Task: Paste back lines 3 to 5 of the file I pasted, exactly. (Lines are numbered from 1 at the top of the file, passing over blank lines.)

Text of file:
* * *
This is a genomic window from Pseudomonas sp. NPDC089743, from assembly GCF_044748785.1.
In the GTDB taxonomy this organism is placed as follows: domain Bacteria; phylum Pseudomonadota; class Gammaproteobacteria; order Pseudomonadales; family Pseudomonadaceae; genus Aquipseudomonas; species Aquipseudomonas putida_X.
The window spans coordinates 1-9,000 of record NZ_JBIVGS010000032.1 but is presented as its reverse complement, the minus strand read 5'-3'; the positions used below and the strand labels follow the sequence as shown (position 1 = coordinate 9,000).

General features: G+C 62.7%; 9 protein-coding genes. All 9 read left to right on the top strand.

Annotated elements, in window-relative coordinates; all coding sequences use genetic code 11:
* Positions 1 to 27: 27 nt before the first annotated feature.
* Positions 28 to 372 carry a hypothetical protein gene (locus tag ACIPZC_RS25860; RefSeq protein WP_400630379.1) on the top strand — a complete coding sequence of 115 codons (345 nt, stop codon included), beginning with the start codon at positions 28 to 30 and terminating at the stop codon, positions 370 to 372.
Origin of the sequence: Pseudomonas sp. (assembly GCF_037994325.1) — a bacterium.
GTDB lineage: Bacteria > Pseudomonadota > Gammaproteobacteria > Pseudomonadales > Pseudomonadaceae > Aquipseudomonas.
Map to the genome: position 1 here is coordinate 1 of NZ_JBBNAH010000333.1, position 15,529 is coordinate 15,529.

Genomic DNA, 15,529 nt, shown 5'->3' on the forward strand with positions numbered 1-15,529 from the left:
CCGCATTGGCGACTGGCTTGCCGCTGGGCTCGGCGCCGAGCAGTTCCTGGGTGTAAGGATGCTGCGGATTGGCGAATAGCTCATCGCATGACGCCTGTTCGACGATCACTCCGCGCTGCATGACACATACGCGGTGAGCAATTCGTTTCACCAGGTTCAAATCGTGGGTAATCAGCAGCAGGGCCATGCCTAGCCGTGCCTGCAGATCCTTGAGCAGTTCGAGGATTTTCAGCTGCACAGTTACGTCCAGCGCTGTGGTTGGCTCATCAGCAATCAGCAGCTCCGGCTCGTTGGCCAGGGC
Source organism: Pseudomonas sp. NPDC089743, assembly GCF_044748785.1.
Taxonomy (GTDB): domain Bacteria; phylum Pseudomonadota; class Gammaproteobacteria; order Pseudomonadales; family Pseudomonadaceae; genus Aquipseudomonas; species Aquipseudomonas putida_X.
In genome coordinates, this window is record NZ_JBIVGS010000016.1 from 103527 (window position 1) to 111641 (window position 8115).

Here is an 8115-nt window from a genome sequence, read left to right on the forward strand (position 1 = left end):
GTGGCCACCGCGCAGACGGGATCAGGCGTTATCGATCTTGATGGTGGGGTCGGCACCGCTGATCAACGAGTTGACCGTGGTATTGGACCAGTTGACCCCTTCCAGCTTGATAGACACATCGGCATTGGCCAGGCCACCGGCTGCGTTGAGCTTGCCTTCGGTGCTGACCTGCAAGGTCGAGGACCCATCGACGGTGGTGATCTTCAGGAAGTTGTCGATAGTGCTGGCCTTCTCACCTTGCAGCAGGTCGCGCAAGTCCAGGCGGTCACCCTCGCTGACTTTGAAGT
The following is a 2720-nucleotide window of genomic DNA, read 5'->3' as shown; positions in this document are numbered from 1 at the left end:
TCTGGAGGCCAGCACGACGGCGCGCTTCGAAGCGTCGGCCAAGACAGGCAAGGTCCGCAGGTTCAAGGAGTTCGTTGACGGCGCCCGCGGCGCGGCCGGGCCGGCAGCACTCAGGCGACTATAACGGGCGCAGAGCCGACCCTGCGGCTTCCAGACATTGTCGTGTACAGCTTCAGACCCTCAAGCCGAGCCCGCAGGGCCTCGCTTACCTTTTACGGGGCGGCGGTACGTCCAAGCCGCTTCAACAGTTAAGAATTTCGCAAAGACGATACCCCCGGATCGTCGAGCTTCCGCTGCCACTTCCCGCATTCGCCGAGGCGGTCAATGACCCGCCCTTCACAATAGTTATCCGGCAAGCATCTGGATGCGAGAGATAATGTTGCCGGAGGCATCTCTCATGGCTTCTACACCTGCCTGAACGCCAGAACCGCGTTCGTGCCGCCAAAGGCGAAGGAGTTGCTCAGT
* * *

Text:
The window spans coordinates 1-9,000 of record NZ_JBIVGS010000032.1 but is presented as its reverse complement, the minus strand read 5'-3'; the positions used below and the strand labels follow the sequence as shown (position 1 = coordinate 9,000).

General features: G+C 62.7%; 9 protein-coding genes. All 9 read left to right on the top strand.

Annotated elements, in window-relative coordinates; all coding sequences use genetic code 11: